If there is one thing that confused me most about my bikes at first, it was how the rear derailleur works. Let’s shine some light on this mysterious piece of tech, shall we?
What do all these screws do?
On first glance, the derailleur is this mysterious piece of metal with screws sticking out of it all over. For basic maintenance, you really only need to know two of them. Let’s break down what each of them controls!
High Limit Screw
Usually marked with an H, this screw controls how far away from the wheel the derailleur can go. Turning it counter-clockwise pushes the derailleur further out while turning it clockwise allows the derailleur to rest closer to the wheel.
Low Limit Screw
Usually marked with an L, the low limit screw controls how close the derailleur can get to the wheel. If it pulls too close to the wheel, it can pull the chain off the inside. This can lead to a lot of cursing in frustration as you wrestle it out, or worse, broken spokes. Turning it counter-clockwise pushes the derailleur further out while turning it clockwise allows the derailleur to rest closer to the wheel.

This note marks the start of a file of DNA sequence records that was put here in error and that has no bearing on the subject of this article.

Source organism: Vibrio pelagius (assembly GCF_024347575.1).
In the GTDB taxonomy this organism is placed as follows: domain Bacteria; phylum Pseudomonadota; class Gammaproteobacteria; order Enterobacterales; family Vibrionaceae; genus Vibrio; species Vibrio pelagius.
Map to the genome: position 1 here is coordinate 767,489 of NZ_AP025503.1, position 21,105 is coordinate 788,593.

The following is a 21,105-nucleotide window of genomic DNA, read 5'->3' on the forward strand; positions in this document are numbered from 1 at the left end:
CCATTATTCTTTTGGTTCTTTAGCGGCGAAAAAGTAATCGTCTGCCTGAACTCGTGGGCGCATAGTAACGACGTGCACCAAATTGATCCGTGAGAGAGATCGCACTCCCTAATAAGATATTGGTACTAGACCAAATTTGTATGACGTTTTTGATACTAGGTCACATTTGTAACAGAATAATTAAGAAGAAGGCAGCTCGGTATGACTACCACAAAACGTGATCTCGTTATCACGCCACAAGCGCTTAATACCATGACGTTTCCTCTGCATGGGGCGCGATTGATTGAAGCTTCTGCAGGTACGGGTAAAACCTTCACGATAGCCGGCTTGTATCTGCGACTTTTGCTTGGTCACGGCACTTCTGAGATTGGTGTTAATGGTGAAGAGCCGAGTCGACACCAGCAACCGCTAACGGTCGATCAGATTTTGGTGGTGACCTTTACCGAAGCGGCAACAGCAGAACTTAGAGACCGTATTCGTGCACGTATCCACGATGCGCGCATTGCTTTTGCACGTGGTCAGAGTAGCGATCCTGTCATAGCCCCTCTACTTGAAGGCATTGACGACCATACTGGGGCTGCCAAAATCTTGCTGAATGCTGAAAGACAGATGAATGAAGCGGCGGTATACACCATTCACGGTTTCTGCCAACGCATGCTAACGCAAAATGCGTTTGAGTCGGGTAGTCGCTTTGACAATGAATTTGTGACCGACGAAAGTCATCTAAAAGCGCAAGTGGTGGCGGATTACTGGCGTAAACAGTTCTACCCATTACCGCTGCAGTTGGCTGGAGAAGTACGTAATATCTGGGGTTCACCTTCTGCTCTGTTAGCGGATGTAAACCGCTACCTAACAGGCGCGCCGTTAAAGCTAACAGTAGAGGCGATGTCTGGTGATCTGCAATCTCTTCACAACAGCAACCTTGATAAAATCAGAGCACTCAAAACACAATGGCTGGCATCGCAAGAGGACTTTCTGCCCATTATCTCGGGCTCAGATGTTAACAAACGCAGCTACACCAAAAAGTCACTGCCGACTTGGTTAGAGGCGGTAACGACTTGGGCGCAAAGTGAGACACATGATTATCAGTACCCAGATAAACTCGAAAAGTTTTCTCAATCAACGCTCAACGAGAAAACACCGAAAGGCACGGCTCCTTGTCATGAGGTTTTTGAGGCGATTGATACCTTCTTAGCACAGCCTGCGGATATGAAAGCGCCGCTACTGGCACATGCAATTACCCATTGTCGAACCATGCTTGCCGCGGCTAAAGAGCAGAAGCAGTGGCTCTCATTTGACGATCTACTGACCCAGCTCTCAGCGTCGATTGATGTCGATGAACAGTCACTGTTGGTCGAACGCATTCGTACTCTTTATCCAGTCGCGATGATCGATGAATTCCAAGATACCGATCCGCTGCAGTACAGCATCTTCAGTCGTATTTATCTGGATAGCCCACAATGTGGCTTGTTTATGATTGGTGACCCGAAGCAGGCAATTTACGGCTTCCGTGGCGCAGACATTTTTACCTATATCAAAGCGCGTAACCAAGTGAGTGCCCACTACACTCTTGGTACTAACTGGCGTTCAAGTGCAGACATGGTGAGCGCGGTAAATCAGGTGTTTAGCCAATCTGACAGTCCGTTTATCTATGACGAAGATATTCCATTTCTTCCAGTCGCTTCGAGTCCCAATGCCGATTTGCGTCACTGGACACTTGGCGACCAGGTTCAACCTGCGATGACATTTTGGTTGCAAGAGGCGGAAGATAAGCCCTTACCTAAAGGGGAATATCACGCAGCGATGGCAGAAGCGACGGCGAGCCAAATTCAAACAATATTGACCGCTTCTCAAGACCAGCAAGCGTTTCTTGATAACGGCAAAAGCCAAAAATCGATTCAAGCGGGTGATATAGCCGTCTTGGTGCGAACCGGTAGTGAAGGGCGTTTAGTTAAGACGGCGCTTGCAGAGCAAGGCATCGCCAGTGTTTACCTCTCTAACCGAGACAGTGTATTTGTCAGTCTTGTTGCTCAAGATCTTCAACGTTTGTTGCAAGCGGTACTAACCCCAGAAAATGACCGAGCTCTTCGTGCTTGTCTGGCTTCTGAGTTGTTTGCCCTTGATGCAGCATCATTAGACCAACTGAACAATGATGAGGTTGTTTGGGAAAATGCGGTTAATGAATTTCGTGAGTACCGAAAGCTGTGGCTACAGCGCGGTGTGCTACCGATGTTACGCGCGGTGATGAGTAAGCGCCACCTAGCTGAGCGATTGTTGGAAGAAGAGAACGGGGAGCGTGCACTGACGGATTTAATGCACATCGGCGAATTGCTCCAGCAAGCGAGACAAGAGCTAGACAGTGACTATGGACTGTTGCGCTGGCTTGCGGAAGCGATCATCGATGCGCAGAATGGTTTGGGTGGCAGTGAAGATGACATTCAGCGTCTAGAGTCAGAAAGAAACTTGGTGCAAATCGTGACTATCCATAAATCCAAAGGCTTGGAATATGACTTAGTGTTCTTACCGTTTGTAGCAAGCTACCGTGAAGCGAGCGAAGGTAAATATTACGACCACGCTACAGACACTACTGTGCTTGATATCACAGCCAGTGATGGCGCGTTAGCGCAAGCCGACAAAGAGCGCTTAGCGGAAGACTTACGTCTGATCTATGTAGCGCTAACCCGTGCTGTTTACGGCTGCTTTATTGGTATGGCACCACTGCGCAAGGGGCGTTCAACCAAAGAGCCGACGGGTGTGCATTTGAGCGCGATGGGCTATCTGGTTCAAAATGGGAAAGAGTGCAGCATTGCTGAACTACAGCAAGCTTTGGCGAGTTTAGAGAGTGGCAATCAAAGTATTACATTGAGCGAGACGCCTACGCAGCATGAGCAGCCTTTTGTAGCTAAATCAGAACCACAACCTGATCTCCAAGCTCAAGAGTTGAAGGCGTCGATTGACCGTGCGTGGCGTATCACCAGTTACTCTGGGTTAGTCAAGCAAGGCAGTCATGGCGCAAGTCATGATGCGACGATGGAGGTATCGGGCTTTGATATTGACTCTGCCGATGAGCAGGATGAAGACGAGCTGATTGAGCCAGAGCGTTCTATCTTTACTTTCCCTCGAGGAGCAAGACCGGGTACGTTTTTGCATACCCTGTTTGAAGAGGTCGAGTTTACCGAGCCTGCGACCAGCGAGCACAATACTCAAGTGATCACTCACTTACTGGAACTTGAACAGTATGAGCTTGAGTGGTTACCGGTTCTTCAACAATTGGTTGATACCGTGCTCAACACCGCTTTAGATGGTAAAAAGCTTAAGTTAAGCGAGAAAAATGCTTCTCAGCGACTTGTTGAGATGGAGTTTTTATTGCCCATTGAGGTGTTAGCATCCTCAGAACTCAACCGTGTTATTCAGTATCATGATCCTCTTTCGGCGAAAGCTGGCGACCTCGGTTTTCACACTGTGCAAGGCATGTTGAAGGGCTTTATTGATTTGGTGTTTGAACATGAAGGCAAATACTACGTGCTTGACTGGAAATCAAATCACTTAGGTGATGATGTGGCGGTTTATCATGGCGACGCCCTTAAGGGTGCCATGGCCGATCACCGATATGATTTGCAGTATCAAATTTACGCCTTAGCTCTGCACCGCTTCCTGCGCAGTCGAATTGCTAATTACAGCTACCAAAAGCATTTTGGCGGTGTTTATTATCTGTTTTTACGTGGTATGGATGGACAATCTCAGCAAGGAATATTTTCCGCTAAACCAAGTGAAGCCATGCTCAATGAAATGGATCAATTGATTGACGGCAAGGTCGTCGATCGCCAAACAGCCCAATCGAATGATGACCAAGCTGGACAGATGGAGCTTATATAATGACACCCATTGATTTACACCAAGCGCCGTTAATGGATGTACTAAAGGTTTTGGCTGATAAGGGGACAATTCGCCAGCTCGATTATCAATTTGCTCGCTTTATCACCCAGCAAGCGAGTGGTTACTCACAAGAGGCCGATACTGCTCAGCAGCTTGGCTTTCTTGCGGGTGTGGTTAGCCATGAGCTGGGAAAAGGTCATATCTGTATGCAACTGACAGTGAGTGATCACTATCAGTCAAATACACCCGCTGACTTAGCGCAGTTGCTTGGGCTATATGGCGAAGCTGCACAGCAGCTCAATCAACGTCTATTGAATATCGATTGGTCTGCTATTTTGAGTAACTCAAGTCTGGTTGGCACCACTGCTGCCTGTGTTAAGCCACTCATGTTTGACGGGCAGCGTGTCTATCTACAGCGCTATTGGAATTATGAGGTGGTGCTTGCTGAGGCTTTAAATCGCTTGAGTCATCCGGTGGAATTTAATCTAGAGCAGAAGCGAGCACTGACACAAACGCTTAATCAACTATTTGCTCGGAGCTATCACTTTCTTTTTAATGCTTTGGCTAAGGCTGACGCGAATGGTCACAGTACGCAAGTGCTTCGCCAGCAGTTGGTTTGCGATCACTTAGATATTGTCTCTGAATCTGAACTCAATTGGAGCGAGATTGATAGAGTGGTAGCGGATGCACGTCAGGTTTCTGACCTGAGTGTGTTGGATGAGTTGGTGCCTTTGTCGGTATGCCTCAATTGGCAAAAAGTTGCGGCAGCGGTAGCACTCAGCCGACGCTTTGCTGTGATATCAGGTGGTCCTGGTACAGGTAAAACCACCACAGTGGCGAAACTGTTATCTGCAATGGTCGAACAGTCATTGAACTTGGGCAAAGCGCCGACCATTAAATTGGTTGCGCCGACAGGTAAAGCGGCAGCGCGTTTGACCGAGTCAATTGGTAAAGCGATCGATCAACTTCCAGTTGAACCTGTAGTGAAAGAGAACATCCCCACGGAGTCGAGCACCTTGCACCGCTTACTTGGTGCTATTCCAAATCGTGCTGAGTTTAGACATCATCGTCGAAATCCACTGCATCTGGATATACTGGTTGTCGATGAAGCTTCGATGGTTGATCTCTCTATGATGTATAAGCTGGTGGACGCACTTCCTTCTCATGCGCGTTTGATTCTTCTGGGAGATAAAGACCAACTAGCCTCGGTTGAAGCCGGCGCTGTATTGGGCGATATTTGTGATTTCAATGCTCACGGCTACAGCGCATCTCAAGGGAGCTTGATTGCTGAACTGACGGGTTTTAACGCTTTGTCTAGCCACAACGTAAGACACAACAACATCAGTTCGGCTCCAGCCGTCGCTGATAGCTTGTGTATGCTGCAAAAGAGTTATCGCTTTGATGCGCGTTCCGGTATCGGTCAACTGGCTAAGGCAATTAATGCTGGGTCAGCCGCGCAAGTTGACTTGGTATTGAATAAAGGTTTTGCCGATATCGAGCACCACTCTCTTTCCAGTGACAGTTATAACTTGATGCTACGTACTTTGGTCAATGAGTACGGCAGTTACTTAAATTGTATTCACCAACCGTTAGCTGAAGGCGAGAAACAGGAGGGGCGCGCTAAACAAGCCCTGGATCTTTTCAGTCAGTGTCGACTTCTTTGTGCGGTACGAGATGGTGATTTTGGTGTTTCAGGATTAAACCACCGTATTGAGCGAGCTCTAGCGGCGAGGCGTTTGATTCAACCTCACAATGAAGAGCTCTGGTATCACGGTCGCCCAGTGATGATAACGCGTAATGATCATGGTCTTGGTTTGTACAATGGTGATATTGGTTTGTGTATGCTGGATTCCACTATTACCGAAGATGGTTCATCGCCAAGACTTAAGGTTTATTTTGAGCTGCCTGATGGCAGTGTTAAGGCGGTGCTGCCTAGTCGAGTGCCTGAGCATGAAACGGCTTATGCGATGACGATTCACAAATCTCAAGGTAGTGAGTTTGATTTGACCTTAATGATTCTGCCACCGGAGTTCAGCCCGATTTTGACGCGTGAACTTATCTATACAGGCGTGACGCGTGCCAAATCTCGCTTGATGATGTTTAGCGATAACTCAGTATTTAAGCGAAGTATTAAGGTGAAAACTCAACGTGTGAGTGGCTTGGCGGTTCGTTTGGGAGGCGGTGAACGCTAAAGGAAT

Adjusting your cable tension
Seems simple right? Well, it is and it isn’t. There are actually two parts that can adjust your cable tension. The first, most obvious, is used to make large adjustments. To adjust this: shift into your highest gear, loosen the screw that clamps the cable, pull the cable finger tight, and retighten the screw!
The second way is using the barrel adjuster, which will generally be located on your front shifter or directly attached to your derailleur. The barrel adjuster is used to make small adjustments to your cable tension, mainly during indexing, which we will get into next time.
Tune in next time, when we take a closer look at how to use all of this to ensure your shifting remains buttery smooth!